Besides the Feminist perspective, Rojas also mentioned the “Declaration of Human Rights in the Territories”, which brings preliminary notes on the fight against violence in the territories and the need to build public policies for peasants, regardless of their sexual orientation or gender identity.

“We have a path in South America and Europe to share experiences and build spaces. We also believe that Feminism needs to go beyond, and work with Sexual Diversity. We also need to recognize and position ourselves as active subjects in the struggle for land and food sovereignty. We have already proved that in Via Campesina we have the creativity to build and the boldness to build this debate.”

Confronting colonialism and invisibility

The concrete questions that involve the debate of sexual diversity in the Brazilian countryside go mainly through understanding first the diversity of struggles that are established in the national territory. In other words, we are not talking about a single field, but about all rural, water and forest peoples that build resistance and fight for basic rights, such as their own access to land and to their territory of origin.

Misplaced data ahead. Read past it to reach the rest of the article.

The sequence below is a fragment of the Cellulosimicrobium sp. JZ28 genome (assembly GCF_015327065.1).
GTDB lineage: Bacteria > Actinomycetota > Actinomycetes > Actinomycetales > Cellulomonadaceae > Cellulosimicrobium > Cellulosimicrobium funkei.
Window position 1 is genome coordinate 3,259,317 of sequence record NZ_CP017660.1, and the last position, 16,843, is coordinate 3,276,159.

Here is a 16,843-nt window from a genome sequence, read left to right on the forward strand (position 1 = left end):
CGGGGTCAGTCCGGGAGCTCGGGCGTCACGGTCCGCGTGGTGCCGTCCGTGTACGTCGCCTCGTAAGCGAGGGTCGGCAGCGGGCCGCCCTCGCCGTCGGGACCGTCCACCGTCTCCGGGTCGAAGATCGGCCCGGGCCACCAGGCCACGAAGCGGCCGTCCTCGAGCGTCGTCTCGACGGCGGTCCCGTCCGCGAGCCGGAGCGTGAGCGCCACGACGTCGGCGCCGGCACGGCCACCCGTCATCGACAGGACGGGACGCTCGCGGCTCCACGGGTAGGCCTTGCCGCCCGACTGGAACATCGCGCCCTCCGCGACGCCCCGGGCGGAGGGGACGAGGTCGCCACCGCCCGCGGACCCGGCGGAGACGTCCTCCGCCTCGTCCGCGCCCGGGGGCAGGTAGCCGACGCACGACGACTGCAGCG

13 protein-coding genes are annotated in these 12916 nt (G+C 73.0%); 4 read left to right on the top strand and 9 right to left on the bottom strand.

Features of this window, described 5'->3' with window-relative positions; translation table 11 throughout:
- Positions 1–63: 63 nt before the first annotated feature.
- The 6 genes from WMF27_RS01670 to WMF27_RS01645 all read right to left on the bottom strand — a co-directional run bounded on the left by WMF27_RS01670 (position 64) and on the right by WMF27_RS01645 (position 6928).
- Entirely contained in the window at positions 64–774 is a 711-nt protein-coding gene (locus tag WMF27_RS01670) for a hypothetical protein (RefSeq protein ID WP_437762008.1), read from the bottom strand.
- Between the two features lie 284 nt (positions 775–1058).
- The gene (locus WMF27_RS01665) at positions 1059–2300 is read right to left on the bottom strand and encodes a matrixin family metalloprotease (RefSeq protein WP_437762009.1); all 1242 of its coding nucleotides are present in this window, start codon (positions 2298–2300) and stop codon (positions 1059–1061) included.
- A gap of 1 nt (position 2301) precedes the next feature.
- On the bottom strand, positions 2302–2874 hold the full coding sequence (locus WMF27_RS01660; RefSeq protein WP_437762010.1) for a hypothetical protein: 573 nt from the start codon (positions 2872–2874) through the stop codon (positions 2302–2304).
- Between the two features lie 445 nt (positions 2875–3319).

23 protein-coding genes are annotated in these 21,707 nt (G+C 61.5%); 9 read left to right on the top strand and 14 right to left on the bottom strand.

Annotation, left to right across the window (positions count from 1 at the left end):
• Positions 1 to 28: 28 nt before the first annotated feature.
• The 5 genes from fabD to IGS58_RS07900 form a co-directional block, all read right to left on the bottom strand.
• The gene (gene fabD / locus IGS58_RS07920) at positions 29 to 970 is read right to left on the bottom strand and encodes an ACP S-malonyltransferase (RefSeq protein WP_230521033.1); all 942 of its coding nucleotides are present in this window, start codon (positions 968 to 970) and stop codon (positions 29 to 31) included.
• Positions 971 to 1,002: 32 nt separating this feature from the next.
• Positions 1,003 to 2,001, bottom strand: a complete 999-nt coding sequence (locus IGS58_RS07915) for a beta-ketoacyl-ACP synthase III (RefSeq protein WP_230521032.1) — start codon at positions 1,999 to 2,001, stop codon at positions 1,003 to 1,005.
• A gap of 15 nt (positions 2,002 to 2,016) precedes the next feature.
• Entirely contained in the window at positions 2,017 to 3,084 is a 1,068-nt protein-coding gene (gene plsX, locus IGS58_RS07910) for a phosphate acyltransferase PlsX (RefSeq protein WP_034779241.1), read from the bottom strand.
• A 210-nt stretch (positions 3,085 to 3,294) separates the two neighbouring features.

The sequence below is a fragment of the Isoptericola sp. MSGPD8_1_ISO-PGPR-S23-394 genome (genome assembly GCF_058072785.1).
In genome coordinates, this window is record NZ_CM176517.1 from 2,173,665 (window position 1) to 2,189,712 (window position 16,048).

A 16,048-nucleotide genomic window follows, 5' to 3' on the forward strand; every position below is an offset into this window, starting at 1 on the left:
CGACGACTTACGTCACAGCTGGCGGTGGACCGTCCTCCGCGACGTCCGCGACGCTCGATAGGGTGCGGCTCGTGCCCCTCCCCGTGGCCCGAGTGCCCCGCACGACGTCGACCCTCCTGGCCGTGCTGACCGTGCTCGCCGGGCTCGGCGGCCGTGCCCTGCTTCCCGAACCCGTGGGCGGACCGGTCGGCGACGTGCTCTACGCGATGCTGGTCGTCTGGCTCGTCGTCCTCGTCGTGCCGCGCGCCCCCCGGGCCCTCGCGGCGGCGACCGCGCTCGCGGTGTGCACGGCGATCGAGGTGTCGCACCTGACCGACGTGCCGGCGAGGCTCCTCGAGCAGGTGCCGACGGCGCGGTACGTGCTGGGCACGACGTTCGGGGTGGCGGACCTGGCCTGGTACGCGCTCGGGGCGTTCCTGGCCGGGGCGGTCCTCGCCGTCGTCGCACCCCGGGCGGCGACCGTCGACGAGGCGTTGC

Tanaíra Sobrinho is a member of the Tibira Collective. Photo: Reproduction

Tanaíra Sobrinho, a Terena indigenous woman from Mato Grosso do Sul and member of the Tibira Collective, said that there is an erasure of indigenous peoples in the general agendas of the LGBTQIA+ Movement and an invisibilization of the subjects within indigenous organizations. “Coloniality is very present in our lives. Generally, Brazilian society knows little about the 300 peoples who live in our territories. And this narrative constructed about the peoples in school textbooks hardly represents us”, she explained.

About the confluences, Sobrinho said: “We have in common our claim for our territories. For the right to be, to exist. […] This debate is also important so that we can advance in the access of public policies to popular indigenous LGBTI people”.

In this sense, Débora Gomes, from the National Coordination of Articulation of Quilombos (Conaq), said that LGBTI quilombola self-organisation has always been invisible and the retaking of the territories was considered the only priority agenda.

Débora Gomes, from Conaq. Photo: Reproduction

She stressed that there can be no distinction between the struggle for quilombola territories and sexuality, taking into consideration that the territories are composed of subjects that live and express sexual and gender diversity on a daily basis. On the other hand, Débora said that there are subjects that “cannot show themselves as such. We need to shape our bodies to take care of the land, and that makes my body not part of the territory”, she explained.